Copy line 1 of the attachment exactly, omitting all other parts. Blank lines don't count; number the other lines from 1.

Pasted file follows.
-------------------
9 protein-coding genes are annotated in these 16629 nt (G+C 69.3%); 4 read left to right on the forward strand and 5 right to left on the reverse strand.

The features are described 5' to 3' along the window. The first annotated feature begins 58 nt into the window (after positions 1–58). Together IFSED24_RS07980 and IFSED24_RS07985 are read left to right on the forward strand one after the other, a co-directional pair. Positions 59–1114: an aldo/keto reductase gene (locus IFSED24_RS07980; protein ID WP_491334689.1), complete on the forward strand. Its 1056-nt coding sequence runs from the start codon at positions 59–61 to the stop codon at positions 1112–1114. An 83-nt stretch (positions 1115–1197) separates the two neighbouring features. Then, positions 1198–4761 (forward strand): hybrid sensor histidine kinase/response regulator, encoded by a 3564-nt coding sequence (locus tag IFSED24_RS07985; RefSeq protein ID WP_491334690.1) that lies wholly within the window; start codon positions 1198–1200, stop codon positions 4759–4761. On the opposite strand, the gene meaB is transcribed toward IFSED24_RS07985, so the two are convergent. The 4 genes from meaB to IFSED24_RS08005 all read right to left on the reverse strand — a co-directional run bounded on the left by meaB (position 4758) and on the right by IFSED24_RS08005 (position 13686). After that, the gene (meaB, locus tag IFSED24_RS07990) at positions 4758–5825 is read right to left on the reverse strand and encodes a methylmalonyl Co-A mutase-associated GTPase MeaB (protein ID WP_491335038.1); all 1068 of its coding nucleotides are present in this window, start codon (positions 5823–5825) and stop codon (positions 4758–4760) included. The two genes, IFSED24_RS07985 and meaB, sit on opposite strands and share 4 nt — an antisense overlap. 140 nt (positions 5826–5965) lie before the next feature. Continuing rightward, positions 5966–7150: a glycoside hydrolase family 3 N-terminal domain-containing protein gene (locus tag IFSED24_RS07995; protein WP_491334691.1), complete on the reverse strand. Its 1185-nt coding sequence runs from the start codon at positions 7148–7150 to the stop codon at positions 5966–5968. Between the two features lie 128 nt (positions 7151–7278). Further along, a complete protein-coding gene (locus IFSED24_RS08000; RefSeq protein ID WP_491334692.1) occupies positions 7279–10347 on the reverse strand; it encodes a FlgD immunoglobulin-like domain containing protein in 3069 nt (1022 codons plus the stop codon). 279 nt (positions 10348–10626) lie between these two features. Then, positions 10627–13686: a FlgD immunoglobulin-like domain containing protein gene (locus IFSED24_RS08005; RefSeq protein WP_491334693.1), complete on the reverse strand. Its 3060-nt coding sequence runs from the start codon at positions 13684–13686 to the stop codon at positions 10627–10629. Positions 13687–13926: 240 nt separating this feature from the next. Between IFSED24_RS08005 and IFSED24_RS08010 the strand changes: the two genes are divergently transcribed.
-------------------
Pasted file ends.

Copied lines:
9 protein-coding genes are annotated in these 16629 nt (G+C 69.3%); 4 read left to right on the forward strand and 5 right to left on the reverse strand.